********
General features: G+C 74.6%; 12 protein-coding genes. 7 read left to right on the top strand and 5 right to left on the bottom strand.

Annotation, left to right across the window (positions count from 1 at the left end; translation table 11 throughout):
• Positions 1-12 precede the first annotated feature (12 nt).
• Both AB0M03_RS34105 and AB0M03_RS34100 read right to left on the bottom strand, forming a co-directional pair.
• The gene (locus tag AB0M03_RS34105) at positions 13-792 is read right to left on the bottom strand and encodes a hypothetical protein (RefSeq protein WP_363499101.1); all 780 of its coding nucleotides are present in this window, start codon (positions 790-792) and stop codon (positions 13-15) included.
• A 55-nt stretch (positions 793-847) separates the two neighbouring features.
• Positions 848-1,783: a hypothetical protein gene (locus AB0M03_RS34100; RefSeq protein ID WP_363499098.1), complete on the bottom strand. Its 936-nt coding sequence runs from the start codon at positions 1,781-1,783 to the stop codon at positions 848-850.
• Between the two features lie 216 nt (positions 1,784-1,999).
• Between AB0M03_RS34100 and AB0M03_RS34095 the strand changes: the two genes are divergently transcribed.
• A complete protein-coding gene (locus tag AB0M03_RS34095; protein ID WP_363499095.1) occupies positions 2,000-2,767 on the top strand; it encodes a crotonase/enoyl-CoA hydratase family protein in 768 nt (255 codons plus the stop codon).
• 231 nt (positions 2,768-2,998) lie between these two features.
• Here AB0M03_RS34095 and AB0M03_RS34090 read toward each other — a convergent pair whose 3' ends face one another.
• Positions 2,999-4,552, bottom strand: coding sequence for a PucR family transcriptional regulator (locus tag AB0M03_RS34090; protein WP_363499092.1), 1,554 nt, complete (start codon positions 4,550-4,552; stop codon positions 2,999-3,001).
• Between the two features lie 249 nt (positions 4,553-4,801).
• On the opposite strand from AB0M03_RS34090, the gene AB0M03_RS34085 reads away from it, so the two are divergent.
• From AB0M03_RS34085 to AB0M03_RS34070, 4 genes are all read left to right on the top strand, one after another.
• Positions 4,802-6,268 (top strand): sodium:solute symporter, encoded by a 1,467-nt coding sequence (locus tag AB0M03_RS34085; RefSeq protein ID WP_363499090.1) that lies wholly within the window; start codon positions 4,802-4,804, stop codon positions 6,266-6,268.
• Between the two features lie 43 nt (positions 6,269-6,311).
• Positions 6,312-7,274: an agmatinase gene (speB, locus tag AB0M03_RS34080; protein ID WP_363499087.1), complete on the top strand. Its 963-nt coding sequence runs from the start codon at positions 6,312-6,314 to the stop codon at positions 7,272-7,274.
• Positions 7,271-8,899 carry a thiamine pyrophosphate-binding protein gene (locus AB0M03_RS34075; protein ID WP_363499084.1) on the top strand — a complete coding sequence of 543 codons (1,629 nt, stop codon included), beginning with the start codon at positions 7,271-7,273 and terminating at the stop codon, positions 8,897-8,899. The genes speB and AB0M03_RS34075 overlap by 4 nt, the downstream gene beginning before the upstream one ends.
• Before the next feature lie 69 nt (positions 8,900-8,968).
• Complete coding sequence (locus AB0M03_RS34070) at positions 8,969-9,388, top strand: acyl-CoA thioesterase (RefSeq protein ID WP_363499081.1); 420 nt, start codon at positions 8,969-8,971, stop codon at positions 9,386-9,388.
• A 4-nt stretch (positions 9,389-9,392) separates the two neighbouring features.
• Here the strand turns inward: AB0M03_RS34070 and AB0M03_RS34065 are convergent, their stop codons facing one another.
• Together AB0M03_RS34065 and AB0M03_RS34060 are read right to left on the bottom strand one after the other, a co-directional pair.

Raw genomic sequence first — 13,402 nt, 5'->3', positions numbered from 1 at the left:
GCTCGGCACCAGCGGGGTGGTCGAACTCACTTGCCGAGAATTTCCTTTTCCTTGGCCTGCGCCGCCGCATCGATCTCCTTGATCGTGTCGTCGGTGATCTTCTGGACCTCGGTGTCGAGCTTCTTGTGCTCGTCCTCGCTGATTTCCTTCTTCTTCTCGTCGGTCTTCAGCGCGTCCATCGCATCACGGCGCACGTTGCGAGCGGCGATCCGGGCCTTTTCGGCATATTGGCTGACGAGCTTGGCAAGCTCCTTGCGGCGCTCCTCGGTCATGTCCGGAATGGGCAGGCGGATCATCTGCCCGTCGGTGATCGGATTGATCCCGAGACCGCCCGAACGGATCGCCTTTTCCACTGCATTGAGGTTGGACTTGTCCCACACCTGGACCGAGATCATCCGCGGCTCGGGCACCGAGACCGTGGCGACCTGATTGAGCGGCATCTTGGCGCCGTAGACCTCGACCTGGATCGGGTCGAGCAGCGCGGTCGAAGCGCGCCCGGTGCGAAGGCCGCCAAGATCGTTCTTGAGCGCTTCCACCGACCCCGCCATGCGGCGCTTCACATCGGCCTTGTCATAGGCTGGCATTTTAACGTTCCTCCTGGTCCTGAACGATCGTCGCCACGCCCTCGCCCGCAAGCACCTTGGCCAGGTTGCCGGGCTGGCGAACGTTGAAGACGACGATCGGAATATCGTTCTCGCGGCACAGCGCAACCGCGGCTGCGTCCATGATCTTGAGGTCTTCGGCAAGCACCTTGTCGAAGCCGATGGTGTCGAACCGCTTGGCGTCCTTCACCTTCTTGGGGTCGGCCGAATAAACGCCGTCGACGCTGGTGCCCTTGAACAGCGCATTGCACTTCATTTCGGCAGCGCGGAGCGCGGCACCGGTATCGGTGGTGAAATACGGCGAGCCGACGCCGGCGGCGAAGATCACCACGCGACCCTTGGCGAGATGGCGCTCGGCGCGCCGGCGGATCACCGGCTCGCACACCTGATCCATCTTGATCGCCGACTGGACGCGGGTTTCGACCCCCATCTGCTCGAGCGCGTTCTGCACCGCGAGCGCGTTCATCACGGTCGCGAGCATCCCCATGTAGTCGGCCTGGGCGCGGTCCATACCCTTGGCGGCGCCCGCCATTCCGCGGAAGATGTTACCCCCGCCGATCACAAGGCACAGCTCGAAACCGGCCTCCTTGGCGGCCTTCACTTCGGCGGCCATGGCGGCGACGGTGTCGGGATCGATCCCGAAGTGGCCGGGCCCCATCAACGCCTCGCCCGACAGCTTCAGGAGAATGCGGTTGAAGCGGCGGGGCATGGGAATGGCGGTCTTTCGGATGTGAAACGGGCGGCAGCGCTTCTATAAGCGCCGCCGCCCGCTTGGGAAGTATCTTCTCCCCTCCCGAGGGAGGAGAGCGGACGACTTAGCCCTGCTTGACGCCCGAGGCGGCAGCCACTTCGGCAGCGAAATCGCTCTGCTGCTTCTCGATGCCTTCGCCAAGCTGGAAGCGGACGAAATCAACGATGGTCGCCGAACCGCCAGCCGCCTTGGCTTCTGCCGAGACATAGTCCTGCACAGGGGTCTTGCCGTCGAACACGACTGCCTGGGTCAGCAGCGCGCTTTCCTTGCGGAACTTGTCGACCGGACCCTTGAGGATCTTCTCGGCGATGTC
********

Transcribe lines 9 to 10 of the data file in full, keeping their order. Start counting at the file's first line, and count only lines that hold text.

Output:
• Between AB0M03_RS34100 and AB0M03_RS34095 the strand changes: the two genes are divergently transcribed.
• A complete protein-coding gene (locus tag AB0M03_RS34095; protein ID WP_363499095.1) occupies positions 2,000-2,767 on the top strand; it encodes a crotonase/enoyl-CoA hydratase family protein in 768 nt (255 codons plus the stop codon).